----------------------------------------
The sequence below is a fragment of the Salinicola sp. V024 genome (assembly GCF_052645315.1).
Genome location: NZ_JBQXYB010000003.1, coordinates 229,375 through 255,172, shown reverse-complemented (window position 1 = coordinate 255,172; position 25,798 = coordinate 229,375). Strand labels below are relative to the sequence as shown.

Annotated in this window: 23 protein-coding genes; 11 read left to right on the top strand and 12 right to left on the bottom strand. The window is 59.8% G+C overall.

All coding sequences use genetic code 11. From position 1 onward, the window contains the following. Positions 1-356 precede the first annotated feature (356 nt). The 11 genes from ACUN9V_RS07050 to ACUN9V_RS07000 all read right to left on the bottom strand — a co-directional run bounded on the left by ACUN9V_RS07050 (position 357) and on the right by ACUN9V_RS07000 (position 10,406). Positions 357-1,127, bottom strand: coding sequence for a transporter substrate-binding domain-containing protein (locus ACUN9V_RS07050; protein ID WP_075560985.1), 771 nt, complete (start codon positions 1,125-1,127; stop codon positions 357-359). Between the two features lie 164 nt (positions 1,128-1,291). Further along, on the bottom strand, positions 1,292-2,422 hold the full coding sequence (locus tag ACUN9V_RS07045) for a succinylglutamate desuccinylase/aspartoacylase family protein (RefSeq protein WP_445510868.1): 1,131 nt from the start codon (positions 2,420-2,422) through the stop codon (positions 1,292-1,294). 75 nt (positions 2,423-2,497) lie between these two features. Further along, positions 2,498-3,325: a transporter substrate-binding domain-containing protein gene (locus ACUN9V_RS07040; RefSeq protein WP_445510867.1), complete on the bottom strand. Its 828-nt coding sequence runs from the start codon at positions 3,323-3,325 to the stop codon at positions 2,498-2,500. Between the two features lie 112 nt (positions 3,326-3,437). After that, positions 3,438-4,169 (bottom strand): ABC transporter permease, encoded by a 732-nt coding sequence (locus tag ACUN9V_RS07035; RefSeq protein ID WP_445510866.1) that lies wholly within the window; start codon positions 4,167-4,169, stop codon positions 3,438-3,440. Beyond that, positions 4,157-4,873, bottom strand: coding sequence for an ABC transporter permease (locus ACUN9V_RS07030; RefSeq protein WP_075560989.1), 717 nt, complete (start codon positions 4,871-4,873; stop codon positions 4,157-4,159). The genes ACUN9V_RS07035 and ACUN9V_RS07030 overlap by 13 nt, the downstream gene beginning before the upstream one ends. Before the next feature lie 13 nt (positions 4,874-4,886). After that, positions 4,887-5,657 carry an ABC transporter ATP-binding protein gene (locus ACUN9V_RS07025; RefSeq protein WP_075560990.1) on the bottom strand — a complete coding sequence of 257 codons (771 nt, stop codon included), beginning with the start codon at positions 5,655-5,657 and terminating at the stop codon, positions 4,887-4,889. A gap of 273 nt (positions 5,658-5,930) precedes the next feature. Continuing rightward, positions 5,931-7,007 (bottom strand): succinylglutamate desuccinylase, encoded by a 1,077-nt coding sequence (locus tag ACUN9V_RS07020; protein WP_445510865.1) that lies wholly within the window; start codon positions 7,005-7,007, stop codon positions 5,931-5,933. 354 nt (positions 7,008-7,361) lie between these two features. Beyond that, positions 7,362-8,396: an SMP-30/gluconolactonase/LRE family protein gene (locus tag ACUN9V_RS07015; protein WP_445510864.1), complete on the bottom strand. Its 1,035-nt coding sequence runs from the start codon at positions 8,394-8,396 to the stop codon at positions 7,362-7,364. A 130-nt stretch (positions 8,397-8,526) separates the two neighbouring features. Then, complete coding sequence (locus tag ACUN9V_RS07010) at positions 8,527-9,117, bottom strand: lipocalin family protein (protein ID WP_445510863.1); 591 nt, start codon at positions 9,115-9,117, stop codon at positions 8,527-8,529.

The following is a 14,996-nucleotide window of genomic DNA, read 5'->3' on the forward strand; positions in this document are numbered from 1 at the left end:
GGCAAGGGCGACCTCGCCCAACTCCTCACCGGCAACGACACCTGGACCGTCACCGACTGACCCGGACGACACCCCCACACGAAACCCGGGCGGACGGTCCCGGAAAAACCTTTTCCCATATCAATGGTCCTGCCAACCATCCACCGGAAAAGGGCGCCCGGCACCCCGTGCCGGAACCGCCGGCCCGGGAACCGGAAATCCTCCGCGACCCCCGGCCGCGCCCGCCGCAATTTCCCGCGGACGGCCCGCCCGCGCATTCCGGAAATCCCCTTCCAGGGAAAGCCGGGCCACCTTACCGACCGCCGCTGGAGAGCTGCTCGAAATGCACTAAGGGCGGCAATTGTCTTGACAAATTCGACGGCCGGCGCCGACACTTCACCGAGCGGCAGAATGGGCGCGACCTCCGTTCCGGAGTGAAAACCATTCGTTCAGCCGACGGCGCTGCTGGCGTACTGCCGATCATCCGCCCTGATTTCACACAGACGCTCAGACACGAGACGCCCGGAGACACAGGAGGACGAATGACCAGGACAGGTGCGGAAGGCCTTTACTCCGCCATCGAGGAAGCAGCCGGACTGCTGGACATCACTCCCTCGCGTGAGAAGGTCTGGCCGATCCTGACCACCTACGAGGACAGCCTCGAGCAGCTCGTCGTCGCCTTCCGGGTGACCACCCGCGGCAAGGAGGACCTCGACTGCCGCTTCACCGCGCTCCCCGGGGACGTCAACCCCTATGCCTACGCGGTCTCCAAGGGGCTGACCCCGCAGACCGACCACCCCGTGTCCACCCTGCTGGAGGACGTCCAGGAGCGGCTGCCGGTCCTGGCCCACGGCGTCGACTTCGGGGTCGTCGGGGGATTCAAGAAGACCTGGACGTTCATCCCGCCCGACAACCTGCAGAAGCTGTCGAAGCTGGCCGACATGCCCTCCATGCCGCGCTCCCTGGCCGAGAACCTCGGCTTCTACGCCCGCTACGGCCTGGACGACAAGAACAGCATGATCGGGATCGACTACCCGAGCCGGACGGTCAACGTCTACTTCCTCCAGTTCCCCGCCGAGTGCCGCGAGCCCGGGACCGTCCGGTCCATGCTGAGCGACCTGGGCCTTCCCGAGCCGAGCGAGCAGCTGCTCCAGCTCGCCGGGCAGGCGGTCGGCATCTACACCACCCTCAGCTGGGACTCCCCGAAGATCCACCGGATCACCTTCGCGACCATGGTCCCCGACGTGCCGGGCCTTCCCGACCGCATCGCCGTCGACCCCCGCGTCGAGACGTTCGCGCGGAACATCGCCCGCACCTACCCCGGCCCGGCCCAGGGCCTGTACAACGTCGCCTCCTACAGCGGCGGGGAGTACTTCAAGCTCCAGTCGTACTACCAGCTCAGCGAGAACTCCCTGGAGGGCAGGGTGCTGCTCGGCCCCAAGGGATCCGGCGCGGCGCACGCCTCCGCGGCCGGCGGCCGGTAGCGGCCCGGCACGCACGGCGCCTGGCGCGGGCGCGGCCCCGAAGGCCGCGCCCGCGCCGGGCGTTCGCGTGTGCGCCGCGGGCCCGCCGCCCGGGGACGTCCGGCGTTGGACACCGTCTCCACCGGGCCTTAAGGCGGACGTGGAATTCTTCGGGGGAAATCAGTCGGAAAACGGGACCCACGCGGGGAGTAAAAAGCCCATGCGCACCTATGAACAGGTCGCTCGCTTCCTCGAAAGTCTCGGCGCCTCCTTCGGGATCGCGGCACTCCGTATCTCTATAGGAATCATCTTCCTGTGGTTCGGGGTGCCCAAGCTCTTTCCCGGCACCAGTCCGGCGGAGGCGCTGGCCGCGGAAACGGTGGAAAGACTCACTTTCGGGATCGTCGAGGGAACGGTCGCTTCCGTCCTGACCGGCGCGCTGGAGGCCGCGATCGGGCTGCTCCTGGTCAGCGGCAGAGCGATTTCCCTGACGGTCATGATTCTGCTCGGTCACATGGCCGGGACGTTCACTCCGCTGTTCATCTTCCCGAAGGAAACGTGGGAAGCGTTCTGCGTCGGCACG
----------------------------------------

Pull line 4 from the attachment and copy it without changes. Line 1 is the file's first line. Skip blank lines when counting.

All coding sequences use genetic code 11. From position 1 onward, the window contains the following. Positions 1-356 precede the first annotated feature (356 nt). The 11 genes from ACUN9V_RS07050 to ACUN9V_RS07000 all read right to left on the bottom strand — a co-directional run bounded on the left by ACUN9V_RS07050 (position 357) and on the right by ACUN9V_RS07000 (position 10,406). Positions 357-1,127, bottom strand: coding sequence for a transporter substrate-binding domain-containing protein (locus ACUN9V_RS07050; protein ID WP_075560985.1), 771 nt, complete (start codon positions 1,125-1,127; stop codon positions 357-359). Between the two features lie 164 nt (positions 1,128-1,291). Further along, on the bottom strand, positions 1,292-2,422 hold the full coding sequence (locus tag ACUN9V_RS07045) for a succinylglutamate desuccinylase/aspartoacylase family protein (RefSeq protein WP_445510868.1): 1,131 nt from the start codon (positions 2,420-2,422) through the stop codon (positions 1,292-1,294). 75 nt (positions 2,423-2,497) lie between these two features. Further along, positions 2,498-3,325: a transporter substrate-binding domain-containing protein gene (locus ACUN9V_RS07040; RefSeq protein WP_445510867.1), complete on the bottom strand. Its 828-nt coding sequence runs from the start codon at positions 3,323-3,325 to the stop codon at positions 2,498-2,500. Between the two features lie 112 nt (positions 3,326-3,437). After that, positions 3,438-4,169 (bottom strand): ABC transporter permease, encoded by a 732-nt coding sequence (locus tag ACUN9V_RS07035; RefSeq protein ID WP_445510866.1) that lies wholly within the window; start codon positions 4,167-4,169, stop codon positions 3,438-3,440. Beyond that, positions 4,157-4,873, bottom strand: coding sequence for an ABC transporter permease (locus ACUN9V_RS07030; RefSeq protein WP_075560989.1), 717 nt, complete (start codon positions 4,871-4,873; stop codon positions 4,157-4,159). The genes ACUN9V_RS07035 and ACUN9V_RS07030 overlap by 13 nt, the downstream gene beginning before the upstream one ends. Before the next feature lie 13 nt (positions 4,874-4,886). After that, positions 4,887-5,657 carry an ABC transporter ATP-binding protein gene (locus ACUN9V_RS07025; RefSeq protein WP_075560990.1) on the bottom strand — a complete coding sequence of 257 codons (771 nt, stop codon included), beginning with the start codon at positions 5,655-5,657 and terminating at the stop codon, positions 4,887-4,889. A gap of 273 nt (positions 5,658-5,930) precedes the next feature. Continuing rightward, positions 5,931-7,007 (bottom strand): succinylglutamate desuccinylase, encoded by a 1,077-nt coding sequence (locus tag ACUN9V_RS07020; protein WP_445510865.1) that lies wholly within the window; start codon positions 7,005-7,007, stop codon positions 5,931-5,933. 354 nt (positions 7,008-7,361) lie between these two features. Beyond that, positions 7,362-8,396: an SMP-30/gluconolactonase/LRE family protein gene (locus tag ACUN9V_RS07015; protein WP_445510864.1), complete on the bottom strand. Its 1,035-nt coding sequence runs from the start codon at positions 8,394-8,396 to the stop codon at positions 7,362-7,364. A 130-nt stretch (positions 8,397-8,526) separates the two neighbouring features. Then, complete coding sequence (locus tag ACUN9V_RS07010) at positions 8,527-9,117, bottom strand: lipocalin family protein (protein ID WP_445510863.1); 591 nt, start codon at positions 9,115-9,117, stop codon at positions 8,527-8,529.